Endangered Gray Wolf Found Dead After Walking 8,000 Miles To Find Mate
An endangered gray wolf that walked for more than 8,000 miles through Oregon, California and Nevada ‘in search of a mate’ was found dead on Wednesday, February 5.
OR-54 – a female wolf believed to be approximately three or four years old – was found dead in Shasta County, California, according to the California Department of Fish and Wildlife (CDFW).
Her death is currently being investigated by state officials to determine if the animal died from natural causes or was killed intentionally.
OR-54 had travelled approximately 8,712 miles throughout California since she broke from her pack in January 2018, information we know because she was collared by biologists in October 2017. Her radio collar, which was being used to track her, stopped working in December 2019.
The CDFW said in a statement, as per TIME, around the time she broke free from the pack that ‘[h]er departure from the pack’s territory suggests that she may now be dispersing, or exploring new ground in search of a mate or another pack’.
Since then, she spent most of her time in north-eastern California and reportedly covered 1,013 miles between October and December of 2019 alone, average 13 miles per day. This information was recorded just before her collar stopped working.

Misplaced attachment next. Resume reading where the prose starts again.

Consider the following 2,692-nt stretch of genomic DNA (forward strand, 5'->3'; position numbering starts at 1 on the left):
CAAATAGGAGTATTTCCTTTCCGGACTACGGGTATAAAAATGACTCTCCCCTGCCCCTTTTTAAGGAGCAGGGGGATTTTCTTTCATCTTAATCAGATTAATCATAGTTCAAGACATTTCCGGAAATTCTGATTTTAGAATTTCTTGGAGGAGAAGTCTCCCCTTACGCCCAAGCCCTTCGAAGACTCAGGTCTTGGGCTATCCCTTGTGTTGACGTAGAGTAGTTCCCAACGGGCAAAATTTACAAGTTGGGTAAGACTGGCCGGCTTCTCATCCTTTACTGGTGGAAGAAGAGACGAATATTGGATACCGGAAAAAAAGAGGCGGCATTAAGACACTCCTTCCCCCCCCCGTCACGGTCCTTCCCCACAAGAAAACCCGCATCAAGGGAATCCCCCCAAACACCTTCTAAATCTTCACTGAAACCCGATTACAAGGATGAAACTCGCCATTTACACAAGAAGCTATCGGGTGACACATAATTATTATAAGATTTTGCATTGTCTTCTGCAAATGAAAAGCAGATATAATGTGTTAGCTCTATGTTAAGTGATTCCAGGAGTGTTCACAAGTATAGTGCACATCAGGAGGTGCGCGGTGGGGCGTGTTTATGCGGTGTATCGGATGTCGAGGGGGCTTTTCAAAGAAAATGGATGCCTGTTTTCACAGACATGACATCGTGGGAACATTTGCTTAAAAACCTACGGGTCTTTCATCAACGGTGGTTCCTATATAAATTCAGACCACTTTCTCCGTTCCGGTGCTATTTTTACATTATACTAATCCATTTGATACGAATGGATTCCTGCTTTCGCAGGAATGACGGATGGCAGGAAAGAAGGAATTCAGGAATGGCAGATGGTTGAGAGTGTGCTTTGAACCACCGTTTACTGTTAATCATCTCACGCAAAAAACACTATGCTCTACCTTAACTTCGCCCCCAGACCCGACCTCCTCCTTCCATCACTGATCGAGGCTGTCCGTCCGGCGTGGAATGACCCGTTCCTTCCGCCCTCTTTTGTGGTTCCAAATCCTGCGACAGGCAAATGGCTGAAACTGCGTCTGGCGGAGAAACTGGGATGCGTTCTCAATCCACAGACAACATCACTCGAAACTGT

CDFW said OR-54’s travels ‘represent the southernmost known wolf locations in the state since wolves returned to California in 2011’.
The wolf’s cause of death is yet to be announced, with Amaroq Weiss – a West Coast wolf advocate at the Center for Biological Diversity – stating: ‘her death is devastating, no matter the cause’.
This is a tragic development for the early stages of wolf recovery in California. Like her dad, the famous wolf OR-7 who came to California years ago, OR-54 was a beacon of hope who showed that wolves can return and flourish here.
Gray wolves are protected by both the Federal Engendered Species Act and the California Endangered Species Act, and killing one is punishable with up to one year in prison and a $100,000 fine.
According to the Center for Biological Diversity, fewer than a dozen confirmed gray wolves now live in California. Wolves were reportedly wiped out in the early 20th century in the state by a nationwide, government-sponsored eradication program on behalf of the livestock industry.
The animals only began to return to the area in the 2000s, with a gray wolf named OR-7 – believed to be OR-54’s father – being the first confirmed wild wolf in California in nearly 90 years when he entered the state in 2011.
Hopefully the investigation will uncover what really happened to the wolf, and – if the animal was purposefully killed – those responsible will be brought to justice.
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CreditsCalifornia Department of Fish and Wildlife and 2 others
California Department of Fish and Wildlife
The Center for Biological Diversity